Chapter

Transsexualism

Louis J. G. Gooren

in Oxford Textbook of Endocrinology and Diabetes

Second edition

Published on behalf of Oxford University Press

ISBN: 9780199235292
Published online July 2011 | e-ISBN: 9780199608232 | DOI: http://dx.doi.org/10.1093/med/9780199235292.003.9134

Series: Oxford Textbooks

Transsexualism

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Transsexualism is the condition in which a person with apparently normal somatic sexual differentiation is convinced that he/she is actually a member of the opposite sex. It is associated with an irresistible urge to be hormonally and surgically adapted to that sex. Traditionally transsexualism has been conceptualized as a purely psychological phenomenon, but research on the brains of male-to-female transsexuals has found that the sexual differentiation of the brain—the bed nucleus of the stria terminalis (BSTC) and the hypothalamic uncinate nucleus—had followed a female pattern (1). This finding may lead to a concept of transsexualism as a form of intersex, where the sexual differentiation of the brain (which in mammals also undergoes sexual differentiation) is not consistent with the other variables of sex, such as chromosomal pattern, nature of the gonad and nature of internal/external genitalia. Thus it can be argued that transsexualism is a sexual differentiation disorder.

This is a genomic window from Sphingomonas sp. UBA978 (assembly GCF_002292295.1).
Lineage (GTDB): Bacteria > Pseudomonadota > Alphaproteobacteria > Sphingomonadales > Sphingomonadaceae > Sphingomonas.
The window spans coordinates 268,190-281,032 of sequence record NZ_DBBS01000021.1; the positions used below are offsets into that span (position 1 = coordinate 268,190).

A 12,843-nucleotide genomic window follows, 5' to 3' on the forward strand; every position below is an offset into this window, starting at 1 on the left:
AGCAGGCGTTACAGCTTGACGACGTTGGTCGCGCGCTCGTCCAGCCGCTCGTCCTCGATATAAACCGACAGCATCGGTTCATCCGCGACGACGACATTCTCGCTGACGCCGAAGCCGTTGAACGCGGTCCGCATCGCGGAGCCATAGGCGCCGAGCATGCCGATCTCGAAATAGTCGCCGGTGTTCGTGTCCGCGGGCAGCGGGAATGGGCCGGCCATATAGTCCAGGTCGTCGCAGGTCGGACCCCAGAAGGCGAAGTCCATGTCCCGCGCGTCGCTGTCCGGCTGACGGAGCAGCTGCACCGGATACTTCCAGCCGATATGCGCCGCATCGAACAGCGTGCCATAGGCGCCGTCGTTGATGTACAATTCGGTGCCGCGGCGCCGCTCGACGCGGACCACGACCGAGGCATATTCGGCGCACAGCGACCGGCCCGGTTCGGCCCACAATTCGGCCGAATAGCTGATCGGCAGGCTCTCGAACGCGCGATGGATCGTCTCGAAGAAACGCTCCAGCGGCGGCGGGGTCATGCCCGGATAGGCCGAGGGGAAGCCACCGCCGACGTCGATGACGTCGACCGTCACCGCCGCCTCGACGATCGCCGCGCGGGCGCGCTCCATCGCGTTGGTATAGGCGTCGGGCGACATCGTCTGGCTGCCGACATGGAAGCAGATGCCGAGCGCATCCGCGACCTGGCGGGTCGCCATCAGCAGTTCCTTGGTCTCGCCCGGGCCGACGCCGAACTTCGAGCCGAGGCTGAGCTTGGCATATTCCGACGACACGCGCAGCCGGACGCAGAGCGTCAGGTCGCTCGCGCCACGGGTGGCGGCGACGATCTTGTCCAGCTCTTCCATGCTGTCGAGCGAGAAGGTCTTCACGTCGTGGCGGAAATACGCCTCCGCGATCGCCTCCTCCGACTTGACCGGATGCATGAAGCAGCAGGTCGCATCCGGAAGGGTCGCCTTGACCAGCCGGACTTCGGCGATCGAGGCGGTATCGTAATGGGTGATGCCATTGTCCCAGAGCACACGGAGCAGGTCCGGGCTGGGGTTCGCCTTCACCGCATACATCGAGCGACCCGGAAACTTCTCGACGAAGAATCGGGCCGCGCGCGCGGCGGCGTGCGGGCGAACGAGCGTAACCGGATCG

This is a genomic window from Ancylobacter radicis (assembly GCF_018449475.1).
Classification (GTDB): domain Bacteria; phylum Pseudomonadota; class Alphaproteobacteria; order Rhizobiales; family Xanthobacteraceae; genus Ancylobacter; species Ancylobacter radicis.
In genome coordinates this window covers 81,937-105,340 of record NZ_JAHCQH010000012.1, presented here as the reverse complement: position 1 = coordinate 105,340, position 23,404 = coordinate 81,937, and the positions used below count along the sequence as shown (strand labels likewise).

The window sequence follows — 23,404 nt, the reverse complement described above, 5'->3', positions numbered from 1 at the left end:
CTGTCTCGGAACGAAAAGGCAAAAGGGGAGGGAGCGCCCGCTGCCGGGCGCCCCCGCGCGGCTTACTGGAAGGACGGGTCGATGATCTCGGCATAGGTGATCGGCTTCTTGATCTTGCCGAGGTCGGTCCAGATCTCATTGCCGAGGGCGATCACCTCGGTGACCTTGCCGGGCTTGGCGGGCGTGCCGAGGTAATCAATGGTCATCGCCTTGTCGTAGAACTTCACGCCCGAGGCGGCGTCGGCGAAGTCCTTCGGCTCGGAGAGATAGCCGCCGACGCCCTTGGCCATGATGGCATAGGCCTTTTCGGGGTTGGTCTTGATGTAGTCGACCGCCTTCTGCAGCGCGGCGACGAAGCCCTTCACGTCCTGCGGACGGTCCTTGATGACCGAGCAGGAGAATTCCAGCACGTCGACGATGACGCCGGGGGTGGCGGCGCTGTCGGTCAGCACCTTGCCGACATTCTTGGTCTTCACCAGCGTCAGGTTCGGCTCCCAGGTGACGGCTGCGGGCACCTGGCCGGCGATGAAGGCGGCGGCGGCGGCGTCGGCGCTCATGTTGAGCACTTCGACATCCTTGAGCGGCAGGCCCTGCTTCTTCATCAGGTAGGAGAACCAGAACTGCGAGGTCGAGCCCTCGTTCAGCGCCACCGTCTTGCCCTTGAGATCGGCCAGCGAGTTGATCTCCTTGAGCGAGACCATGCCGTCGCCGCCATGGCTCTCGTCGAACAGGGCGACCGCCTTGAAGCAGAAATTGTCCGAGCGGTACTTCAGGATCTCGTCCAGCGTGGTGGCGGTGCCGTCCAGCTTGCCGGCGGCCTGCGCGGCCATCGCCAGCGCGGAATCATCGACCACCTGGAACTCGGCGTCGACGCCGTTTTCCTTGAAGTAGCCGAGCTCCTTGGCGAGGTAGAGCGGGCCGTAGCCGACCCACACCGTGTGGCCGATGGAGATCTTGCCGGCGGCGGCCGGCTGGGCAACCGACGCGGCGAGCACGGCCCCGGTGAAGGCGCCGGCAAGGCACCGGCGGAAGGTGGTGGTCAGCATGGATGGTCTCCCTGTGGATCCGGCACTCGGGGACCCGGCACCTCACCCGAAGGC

Chapter.  5211 words. 

Subjects: Endocrinology and Diabetes

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